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torts:liability-for-torts-committed-by-other

Liability for torts committed by other

A person may be liable in respect of wrongful acts or omissions of another in three ways:

  1. As having ratified or authorized the particular act:
  2. As standing towards the other person in a relation entailing responsibility for wrongs done by that per- son though not specifically authorised, and even, in some cases, though expressly forbidden : and
  3. As having abetted the tortious acts committed by others.

Ratification

It is a known and well-established rule of law, that an act done for another by a person not assuming to act for himself, but for such other person, though without any precedent authority whatever, becomes the act of the principal if subsequently ratified by him. In that case the principal is bound by the act, whether it be for his detriment or advantage, to the same extent, and with all the consequences which follow from the same act if done by his previous authority.1) Omnis ratihabitio retrotrahitur et mandato priori aequiparatur (every ratification of an act relates back and thereupon becomes equivalent to a previous request). Only such acts bind a principal by sub sequent ratification as were done at the time on the principal's behalf.2) What is done by a person on his own account cannot be effectually adopted by another. The doctrine of ratification may thus briefly be presented:

  1. If A commit a trespass, whether to the person or to property, professing at the time to act on behalf of B, though without authority from him, and B afterwards knowingly ratify the trespass, B may thus be rendered liable for it.
  2. If A does a tortious act, either on behalf of him self or as agent for B, and C, with whom A has had no previous communication in regard to it, afterwards ratifies or adopts the act, C will not, by so ratifying or adopting it, incur liability ex delicto in respect of it.

To make a man trespasser by relation, from having ratified an act of trespass done in his name and for his benefit, it must be shown that the act was ratified by him with full knowledge of its being a trespass, or of its being tortious, or it must be shown that in ratifying and taking the benefit of the act he meant to take upon himself, with out inquiry, the risk of any irregularity which might have been committed, and to adopt the transaction, right or wrong.3)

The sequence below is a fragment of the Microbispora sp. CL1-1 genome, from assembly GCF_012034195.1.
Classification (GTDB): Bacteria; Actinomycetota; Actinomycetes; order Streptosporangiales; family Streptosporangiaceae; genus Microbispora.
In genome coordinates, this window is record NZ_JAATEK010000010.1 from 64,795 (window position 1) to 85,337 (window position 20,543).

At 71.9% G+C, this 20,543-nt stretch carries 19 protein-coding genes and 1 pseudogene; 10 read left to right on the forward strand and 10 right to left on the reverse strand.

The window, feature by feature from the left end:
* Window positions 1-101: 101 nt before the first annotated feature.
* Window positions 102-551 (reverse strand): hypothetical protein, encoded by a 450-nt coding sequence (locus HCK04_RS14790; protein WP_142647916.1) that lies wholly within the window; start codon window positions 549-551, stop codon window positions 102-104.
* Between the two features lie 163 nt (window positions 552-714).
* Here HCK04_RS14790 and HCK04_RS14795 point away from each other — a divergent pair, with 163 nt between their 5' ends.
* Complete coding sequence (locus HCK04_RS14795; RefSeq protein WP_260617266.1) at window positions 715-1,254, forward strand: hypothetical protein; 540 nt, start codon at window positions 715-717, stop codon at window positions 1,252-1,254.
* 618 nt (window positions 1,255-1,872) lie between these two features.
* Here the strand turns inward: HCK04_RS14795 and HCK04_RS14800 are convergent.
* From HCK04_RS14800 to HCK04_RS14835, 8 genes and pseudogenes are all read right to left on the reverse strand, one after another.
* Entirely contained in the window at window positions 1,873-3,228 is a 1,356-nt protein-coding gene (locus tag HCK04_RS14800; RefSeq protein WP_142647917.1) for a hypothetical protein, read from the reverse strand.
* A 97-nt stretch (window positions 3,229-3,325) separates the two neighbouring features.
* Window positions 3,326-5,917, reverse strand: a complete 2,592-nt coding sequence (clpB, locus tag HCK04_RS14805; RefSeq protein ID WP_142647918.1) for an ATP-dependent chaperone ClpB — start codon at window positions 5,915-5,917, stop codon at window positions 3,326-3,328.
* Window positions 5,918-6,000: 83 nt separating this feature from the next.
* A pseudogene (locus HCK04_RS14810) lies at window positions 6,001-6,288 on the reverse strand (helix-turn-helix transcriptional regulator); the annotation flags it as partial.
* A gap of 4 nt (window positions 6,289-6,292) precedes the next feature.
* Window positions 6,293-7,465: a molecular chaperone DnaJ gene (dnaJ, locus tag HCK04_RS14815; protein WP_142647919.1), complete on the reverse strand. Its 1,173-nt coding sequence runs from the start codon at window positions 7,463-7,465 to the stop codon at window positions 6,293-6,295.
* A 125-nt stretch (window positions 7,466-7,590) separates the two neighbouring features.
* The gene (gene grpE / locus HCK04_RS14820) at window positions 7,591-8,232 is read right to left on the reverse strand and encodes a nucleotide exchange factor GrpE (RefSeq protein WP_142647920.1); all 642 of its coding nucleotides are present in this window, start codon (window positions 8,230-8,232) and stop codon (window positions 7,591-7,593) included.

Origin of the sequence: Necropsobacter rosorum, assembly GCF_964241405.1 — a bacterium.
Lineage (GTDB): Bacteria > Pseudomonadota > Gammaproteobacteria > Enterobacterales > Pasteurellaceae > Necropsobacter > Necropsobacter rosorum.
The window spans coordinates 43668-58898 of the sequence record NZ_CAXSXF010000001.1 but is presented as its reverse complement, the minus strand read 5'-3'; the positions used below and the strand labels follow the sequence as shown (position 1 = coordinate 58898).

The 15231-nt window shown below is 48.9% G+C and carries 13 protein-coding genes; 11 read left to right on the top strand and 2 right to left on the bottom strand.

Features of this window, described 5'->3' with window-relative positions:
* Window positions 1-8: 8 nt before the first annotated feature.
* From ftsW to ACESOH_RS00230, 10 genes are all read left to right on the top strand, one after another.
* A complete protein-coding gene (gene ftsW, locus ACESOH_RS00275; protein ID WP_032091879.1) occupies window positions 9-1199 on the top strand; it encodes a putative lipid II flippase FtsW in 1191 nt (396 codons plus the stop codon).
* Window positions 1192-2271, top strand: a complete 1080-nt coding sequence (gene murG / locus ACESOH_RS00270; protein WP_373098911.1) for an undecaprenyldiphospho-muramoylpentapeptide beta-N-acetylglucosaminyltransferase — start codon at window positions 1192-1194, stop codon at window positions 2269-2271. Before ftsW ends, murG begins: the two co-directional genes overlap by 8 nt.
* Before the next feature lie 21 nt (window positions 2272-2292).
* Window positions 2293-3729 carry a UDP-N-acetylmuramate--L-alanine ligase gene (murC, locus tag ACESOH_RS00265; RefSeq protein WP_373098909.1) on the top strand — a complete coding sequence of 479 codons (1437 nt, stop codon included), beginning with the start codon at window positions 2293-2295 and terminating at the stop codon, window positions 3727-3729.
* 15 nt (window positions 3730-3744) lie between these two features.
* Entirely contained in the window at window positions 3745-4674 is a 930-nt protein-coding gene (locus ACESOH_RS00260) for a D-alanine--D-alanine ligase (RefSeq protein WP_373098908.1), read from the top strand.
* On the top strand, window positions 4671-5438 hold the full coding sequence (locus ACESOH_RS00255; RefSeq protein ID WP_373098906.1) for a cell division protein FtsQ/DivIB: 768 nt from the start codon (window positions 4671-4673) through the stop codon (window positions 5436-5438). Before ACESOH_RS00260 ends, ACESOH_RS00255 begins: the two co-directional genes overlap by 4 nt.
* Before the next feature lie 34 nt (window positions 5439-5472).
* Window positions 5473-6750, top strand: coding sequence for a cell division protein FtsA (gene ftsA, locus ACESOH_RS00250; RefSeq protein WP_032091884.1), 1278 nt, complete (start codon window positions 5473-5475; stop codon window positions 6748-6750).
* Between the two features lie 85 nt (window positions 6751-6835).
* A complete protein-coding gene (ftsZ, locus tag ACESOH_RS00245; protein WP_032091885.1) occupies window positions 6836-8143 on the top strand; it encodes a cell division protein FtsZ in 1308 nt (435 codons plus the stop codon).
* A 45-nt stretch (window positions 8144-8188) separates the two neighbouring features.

Ratification of a tort by a principal will not free the agent from his responsibility to third persons.

Where a landlord authorized bailiffs to distrain for rent due to him from his tenant of a farm, expressly directing them not, to take anything except on the demised premises ; and the bailiffs, however, distrained cattle belonging to another person, supposing them to be the tenant's beyond the boundary of the farm ; and the cattle were sold and the landlord received the proceeds it was held that the landlord was not liable for the value of the cattle unless it were found that he had ratified the acts of the bailiffs with knowledge of the irregularity, or unless it were found that he chose, without enquiry to take the risk upon himself, and to adopt the whole of their acts.4)

Indian cases: The plaintiff let a cargo boat to U, who had been employed by the defendants to land certain goods. During the landing of the goods a dispute arose between him and the plaintiff as to the terms of the hiring, and the plaintiff refused to give up 53 bales of goods still on board. U, and an assistant of the defendants, forcibly took the bales; without satisfying the plaintiff's lien thereon, and the defendants received them into their godowns. The defendants had received the bales into their godowns without knowing how they had been obtained. Held, that in the absence of of such knowledge on their part, the receipt of the goods did not amount to a ratification of the wrongful act of their assistant and U, so as to render them liable.5) Where the evidence showed that certain acts of trespass by one of the defendants were for the benefit and on behalf of the members of the committee, and were afterwards adopted and taken advantage of by them when they had acquired a full knowledge of those acts, the defend, ants for whose benefit the acts were done were liable for the trespass.6)

Liability by relation

Under this head comes the liability arising from relation such as that of

  1. Guardian and Ward.
  2. Husband and Wife.

Guardian and Ward: Guardians are not personally liable for torts committed by minors under their charge.7) But guardians can sue for personal injuries to minors under their charge on their behalf.8)

Husband and Wife: See Personal Disabilities in Law of Torts.

1) , 2)
Wilson v. Tumman
3)
Rani Shamasundari Y. Dukhu Mandal
4)
Lewis v. Reade
5)
Girish Chandra Das v. Gillanders & Co.
6)
Venkata Naiker v. Srinivassa
7)
Luchman Dass v. Narayan
8)
Modhoo Soodun V. Kaemoollah


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